BYOD: The 'why' before the 'what'

Things to consider before making the leap to 'bring your own device'

Although there are reams of comments in IT media on the impact of BYOD (bring your own device) and even more opinions on what should be done, consider this before you adopt: Stop it, help it, control it, manage it and ignore it. Few writers seem to consider approaching the subject from a customer’s point of view.

While most perspectives on BYOD are clear, an in-depth look came up with some interesting assessments.

  • BYOD is just a continuation of the consumerisation of IT: We saw it with the adoption of SaaS and this is just a sequel. Users saw they could push new technology on the business without the co-operation or consent of IT.
  • It’s cool: Let’s face it, many of these devices started out as a new toy and now we want to use that toy at work.
  • It’s about ease of use: Knowledge workers are busy folks and have a million things going on, and anything that helps to make life easier is welcome. My tablet made my personal life easier, so why don’t I see if it can make my corporate life easier?

To my mind the real answer is there’s a little truth in each of these reasons. Let’s take a look at the last issue first because it’s the most relevant. Work has blended into our personal lives in ways that didn’t exist 30 years ago. The generations in the workplace today walk around seldom ever unplugged from the office.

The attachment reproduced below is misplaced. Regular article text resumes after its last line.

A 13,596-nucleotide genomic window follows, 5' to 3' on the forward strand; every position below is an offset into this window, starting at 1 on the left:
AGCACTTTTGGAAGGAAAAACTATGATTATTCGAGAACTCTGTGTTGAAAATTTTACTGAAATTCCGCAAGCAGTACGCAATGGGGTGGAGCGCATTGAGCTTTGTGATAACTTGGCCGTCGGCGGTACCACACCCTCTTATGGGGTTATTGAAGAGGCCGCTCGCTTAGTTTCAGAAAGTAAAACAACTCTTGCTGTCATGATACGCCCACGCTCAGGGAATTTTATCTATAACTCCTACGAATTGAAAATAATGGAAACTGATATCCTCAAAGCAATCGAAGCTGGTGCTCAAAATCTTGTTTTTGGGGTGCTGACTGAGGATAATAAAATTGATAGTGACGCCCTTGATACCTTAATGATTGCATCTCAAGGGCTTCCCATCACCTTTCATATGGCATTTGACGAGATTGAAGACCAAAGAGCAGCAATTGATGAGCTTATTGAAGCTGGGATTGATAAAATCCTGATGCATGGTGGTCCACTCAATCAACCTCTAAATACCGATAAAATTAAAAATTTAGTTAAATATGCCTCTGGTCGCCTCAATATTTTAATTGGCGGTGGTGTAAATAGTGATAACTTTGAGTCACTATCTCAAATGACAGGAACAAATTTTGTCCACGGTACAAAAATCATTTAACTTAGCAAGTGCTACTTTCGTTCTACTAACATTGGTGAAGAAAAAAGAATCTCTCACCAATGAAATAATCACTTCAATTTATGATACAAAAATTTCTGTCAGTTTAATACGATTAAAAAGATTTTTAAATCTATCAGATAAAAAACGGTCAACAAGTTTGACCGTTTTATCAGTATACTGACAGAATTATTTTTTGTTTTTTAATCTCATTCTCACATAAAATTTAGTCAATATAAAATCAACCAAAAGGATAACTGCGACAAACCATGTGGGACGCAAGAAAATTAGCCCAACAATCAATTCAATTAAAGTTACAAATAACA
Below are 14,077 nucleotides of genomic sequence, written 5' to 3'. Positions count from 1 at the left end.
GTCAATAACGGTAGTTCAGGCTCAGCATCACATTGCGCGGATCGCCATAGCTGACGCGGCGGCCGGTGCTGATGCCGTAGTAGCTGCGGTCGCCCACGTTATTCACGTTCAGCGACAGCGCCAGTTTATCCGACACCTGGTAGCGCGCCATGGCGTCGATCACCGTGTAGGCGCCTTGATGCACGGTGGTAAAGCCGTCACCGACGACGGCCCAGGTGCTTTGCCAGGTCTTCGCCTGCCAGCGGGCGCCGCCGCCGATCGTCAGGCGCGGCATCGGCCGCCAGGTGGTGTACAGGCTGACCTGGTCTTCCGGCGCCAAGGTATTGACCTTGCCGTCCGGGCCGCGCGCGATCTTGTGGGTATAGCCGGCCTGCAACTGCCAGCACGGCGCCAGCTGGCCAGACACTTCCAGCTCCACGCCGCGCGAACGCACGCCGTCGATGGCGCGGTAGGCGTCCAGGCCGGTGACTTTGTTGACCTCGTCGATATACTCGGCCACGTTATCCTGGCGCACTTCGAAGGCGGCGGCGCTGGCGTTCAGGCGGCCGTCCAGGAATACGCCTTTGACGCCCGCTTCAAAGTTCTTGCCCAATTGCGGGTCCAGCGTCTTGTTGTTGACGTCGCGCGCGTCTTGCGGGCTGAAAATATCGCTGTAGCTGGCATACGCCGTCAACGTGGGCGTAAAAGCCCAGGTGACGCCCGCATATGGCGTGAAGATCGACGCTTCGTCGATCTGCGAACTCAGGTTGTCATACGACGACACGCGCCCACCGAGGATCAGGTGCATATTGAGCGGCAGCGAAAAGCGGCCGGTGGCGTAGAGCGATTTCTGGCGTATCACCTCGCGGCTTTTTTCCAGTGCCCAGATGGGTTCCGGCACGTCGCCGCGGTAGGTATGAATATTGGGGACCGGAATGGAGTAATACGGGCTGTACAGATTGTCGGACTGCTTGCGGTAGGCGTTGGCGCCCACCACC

So after being pushed to stay connected, it’s not surprising that when I find an easy way to solve a data management problem in my personal life, I want to bring it to work. And saying “no” is not an option for IT, mostly because the biggest demand for a solution is coming from the executives.

A recent survey we conducted at SolarWinds illustrates this. When asked about the results of allowing personal mobile devices on the network, 51 per cent of respondents said it increased productivity, while about 50 per cent said it increased their ability to work from home.

If you believe my premise that the users have found a better way, then the question becomes what do IT organisations need to do to enable their users while still abiding by all the rules and regulations required to enforce compliance and security?

To date, IT organisations that have allowed personal devices on the network have increased network traffic (according to 40 per cent of those surveyed), as well as more helpdesk requests (44 per cent). So let’s peel the onion to show what might make life a little easier.

First, users don’t need everything (although they might want it). What they do need is access to their primary sets of data. What does this mean? Well, not too many folks want to open massive spreadsheets, build PowerPoint decks from scratch, or perform compute-intensive tasks on their tablet. There are a few who do, and their requirements may vary, but I’m going to propose that a good 80 per cent of users are knowledge workers who don’t want to do heavy duty computing.

What they do want is access to email and key corporate apps (many of which are already accessible through a browser with a VPN), and maybe a few special data sets such as operational reports.

So if we scale the requirements back to these essentials, can we build a better mouse trap? I think so. Few of these options are new, but here’s some advice for people thinking about BYOD: Before you consider the answer, see if you can put a finger on the problem!

Sanjay Castelino is vice president of Product Management and Marketing at SolarWinds.

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